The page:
Thumbs-up: Perhaps the strongest aspect of the production, one that I anticipated and secretly waited for, was the final transition from Martha and George’s living room to the alleged limbo of George’s afterlife. It was a near-flawless jump in terms of both narrative and design, and certainly stood out. Overall, the performances were pleasing, though I developed a greater affinity towards and appreciation for Vin Knight and Annie McNamara. In terms of writing, there were around a dozen hilariously sharp and laugh-out-loud funny moments.

Thumbs-down: The play could have been much stronger (and funnier!). This version of it should have been treated as a draft, or a work-in-progress, and it should have been developed in a number of ways, not the least of which pertain to structure, characterizations, and the nature (and scope) of the cultural critique that it’s engaged in. I do see the potential in both the work itself and the motivation behind it, and I wish it had found the final form it deserves. In addition, the scenic design of the living room could have been at least a bit more sophisticated.

Notes: Though filled with some great moments of acerbic humor and with aptly edgy performances, Everyone’s Fine with Virginia Woolf does require substantial revisions to its text—and demands a more focused approach, on the part of the playwright and the ensemble, to its critical agenda.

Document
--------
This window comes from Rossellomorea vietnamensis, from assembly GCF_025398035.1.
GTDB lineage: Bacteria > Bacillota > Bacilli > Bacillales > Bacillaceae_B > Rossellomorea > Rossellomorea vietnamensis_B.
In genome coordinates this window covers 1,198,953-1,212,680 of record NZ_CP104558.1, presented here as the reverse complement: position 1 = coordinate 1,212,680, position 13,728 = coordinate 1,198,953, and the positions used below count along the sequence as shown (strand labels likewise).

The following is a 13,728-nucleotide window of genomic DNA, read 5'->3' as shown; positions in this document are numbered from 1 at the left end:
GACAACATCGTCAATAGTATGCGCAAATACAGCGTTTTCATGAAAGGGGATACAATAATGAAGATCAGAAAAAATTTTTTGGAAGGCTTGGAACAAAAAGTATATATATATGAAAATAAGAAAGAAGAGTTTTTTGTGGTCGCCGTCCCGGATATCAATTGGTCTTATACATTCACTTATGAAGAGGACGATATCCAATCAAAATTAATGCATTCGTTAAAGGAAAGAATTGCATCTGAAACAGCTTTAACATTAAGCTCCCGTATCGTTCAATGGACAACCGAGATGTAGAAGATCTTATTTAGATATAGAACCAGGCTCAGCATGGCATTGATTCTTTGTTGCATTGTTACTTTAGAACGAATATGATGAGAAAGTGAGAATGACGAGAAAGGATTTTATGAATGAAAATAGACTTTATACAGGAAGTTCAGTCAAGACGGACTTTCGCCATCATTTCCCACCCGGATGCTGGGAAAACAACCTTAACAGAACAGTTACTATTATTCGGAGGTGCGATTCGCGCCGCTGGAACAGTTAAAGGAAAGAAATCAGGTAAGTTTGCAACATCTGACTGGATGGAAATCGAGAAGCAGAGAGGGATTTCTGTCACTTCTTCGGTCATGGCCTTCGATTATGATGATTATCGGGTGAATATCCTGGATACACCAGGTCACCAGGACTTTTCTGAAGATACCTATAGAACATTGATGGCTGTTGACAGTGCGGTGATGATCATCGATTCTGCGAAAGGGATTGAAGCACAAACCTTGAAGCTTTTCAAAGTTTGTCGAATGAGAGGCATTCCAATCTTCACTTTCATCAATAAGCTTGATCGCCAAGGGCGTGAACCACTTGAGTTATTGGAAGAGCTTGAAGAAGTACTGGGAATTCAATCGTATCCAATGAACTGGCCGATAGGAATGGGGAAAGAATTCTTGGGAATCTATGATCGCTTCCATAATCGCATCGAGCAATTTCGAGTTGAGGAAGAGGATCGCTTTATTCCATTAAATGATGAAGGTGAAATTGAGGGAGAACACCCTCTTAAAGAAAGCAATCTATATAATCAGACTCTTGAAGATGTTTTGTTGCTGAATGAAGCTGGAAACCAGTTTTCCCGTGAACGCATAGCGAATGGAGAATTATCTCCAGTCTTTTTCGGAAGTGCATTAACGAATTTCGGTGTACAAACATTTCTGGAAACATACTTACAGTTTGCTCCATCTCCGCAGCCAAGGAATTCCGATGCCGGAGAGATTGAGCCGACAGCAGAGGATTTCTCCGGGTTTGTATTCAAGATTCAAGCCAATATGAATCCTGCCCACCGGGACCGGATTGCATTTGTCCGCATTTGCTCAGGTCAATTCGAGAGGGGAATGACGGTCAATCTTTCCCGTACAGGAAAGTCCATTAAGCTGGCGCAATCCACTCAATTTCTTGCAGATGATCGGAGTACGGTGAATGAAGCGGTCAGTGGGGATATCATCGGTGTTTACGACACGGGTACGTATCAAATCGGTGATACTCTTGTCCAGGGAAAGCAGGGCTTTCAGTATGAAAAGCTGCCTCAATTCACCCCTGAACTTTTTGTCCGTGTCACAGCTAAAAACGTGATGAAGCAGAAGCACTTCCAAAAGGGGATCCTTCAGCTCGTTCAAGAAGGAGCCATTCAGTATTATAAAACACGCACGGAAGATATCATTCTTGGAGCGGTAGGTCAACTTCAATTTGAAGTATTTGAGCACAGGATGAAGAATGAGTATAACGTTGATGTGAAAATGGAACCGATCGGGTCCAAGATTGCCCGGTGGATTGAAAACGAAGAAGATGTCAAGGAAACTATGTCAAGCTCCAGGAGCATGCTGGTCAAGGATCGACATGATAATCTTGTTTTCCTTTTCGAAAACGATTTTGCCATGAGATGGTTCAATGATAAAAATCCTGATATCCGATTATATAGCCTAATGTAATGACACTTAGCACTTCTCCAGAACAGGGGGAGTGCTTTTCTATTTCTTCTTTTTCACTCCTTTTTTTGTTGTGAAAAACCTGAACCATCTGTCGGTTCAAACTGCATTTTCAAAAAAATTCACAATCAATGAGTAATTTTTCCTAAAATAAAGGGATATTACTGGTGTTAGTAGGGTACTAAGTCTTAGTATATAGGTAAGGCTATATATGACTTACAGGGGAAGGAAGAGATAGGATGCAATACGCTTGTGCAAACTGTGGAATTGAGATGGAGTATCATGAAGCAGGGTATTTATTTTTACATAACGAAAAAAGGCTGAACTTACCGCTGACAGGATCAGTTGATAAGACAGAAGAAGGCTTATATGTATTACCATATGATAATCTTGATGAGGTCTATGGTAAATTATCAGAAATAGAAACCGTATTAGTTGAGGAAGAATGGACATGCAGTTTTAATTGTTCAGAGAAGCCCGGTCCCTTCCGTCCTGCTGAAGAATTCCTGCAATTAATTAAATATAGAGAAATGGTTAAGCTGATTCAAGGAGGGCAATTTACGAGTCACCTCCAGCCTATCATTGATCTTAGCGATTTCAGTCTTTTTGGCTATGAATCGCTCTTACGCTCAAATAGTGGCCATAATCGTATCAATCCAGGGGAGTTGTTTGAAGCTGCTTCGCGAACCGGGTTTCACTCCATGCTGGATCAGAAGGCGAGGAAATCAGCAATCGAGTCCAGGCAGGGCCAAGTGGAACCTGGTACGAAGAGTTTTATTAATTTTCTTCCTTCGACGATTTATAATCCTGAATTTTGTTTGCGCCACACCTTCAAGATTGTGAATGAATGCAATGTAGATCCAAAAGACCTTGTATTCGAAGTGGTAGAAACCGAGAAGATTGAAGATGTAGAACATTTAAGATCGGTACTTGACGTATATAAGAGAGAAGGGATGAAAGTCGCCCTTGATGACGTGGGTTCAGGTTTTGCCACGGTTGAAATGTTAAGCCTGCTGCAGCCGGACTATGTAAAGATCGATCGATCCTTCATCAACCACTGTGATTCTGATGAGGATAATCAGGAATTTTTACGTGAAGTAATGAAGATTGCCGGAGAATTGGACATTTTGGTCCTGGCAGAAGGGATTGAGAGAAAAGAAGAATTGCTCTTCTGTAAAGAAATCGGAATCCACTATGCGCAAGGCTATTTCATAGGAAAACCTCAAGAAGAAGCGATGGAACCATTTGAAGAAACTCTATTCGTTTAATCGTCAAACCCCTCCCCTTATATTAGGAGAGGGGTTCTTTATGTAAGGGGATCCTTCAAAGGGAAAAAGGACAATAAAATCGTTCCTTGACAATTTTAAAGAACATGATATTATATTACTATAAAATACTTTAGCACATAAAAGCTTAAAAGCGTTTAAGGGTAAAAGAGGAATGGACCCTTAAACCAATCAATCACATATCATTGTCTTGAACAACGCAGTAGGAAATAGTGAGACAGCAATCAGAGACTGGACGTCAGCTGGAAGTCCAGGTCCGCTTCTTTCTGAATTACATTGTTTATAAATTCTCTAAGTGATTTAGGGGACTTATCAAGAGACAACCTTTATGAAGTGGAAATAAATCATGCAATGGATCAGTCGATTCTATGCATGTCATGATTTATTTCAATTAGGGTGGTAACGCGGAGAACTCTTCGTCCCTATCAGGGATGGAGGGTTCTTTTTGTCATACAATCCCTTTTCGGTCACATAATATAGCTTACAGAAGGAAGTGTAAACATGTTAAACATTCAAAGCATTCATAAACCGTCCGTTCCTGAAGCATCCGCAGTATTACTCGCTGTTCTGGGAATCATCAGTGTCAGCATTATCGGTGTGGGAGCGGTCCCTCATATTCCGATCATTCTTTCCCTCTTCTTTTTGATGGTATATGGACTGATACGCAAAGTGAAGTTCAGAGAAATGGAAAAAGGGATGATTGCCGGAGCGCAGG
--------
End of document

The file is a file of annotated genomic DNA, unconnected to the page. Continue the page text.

Score: 3/5

Woman and Scarecrow

Woman and Scarecrow by Marina Carr

Irish Repertory Theatre / directed by Ciaran O’Reilly

Seen on June 21, 2018

Thumbs-up: This is an exquisitely written, lyrically explosive, and teasingly ambiguous play. The production featured a surprisingly strong cast, and especially the two lead women—Stephanie Roth Haberle and Pamela J. Gray—kept their performances refreshingly intricate. Ryan Rumery’s sound design and Michael Gottlieb’s lighting elegantly enhanced the tonal and narrative turns of the play.

Thumbs-down: I often favor small and intimate performance spaces, yet this was by far the tiniest (and most uncomfortable) stage I have ever seen. The production could have really benefited from a wider range of blocking opportunities for all four of the actors. I could see on their faces that they felt constrained by the size of the stage and wanted to move beyond it. Though much in keeping with the central idea, and feel, of the play, this sense of entrapment suppressed the true potential of the production.